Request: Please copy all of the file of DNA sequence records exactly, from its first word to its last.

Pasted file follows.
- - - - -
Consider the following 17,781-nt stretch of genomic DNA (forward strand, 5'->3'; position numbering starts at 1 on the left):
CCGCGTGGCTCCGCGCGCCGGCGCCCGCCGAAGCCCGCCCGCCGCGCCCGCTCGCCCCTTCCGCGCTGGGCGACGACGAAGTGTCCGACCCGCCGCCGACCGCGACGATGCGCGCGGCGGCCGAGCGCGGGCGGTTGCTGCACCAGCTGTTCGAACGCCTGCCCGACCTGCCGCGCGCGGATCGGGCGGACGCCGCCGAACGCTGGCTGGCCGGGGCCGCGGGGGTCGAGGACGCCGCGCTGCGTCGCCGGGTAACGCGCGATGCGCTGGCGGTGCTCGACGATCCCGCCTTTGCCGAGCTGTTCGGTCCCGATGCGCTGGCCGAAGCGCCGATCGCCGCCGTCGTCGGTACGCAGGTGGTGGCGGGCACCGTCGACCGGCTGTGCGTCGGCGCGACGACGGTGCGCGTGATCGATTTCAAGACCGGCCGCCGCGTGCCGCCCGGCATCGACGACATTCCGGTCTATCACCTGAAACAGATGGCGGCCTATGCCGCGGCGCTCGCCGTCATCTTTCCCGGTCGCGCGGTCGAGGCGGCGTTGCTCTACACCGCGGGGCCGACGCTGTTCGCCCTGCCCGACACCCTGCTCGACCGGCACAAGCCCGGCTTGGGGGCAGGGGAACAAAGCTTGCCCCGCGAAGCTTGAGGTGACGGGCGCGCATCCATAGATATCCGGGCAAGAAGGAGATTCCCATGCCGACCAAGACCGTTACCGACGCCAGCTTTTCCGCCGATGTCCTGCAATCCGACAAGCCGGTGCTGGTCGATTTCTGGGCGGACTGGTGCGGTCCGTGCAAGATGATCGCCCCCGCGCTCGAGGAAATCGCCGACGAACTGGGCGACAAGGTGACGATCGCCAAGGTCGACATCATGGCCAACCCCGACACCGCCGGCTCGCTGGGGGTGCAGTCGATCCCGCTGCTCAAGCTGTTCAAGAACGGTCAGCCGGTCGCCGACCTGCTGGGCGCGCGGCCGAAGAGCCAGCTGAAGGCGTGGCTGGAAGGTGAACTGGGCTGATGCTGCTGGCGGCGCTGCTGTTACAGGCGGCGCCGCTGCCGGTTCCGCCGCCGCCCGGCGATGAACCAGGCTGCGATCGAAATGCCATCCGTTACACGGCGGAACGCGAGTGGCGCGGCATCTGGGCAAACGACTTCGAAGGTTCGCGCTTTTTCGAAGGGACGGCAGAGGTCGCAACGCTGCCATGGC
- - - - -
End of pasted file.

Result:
Consider the following 17,781-nt stretch of genomic DNA (forward strand, 5'->3'; position numbering starts at 1 on the left):
CCGCGTGGCTCCGCGCGCCGGCGCCCGCCGAAGCCCGCCCGCCGCGCCCGCTCGCCCCTTCCGCGCTGGGCGACGACGAAGTGTCCGACCCGCCGCCGACCGCGACGATGCGCGCGGCGGCCGAGCGCGGGCGGTTGCTGCACCAGCTGTTCGAACGCCTGCCCGACCTGCCGCGCGCGGATCGGGCGGACGCCGCCGAACGCTGGCTGGCCGGGGCCGCGGGGGTCGAGGACGCCGCGCTGCGTCGCCGGGTAACGCGCGATGCGCTGGCGGTGCTCGACGATCCCGCCTTTGCCGAGCTGTTCGGTCCCGATGCGCTGGCCGAAGCGCCGATCGCCGCCGTCGTCGGTACGCAGGTGGTGGCGGGCACCGTCGACCGGCTGTGCGTCGGCGCGACGACGGTGCGCGTGATCGATTTCAAGACCGGCCGCCGCGTGCCGCCCGGCATCGACGACATTCCGGTCTATCACCTGAAACAGATGGCGGCCTATGCCGCGGCGCTCGCCGTCATCTTTCCCGGTCGCGCGGTCGAGGCGGCGTTGCTCTACACCGCGGGGCCGACGCTGTTCGCCCTGCCCGACACCCTGCTCGACCGGCACAAGCCCGGCTTGGGGGCAGGGGAACAAAGCTTGCCCCGCGAAGCTTGAGGTGACGGGCGCGCATCCATAGATATCCGGGCAAGAAGGAGATTCCCATGCCGACCAAGACCGTTACCGACGCCAGCTTTTCCGCCGATGTCCTGCAATCCGACAAGCCGGTGCTGGTCGATTTCTGGGCGGACTGGTGCGGTCCGTGCAAGATGATCGCCCCCGCGCTCGAGGAAATCGCCGACGAACTGGGCGACAAGGTGACGATCGCCAAGGTCGACATCATGGCCAACCCCGACACCGCCGGCTCGCTGGGGGTGCAGTCGATCCCGCTGCTCAAGCTGTTCAAGAACGGTCAGCCGGTCGCCGACCTGCTGGGCGCGCGGCCGAAGAGCCAGCTGAAGGCGTGGCTGGAAGGTGAACTGGGCTGATGCTGCTGGCGGCGCTGCTGTTACAGGCGGCGCCGCTGCCGGTTCCGCCGCCGCCCGGCGATGAACCAGGCTGCGATCGAAATGCCATCCGTTACACGGCGGAACGCGAGTGGCGCGGCATCTGGGCAAACGACTTCGAAGGTTCGCGCTTTTTCGAAGGGACGGCAGAGGTCGCAACGCTGCCATGGC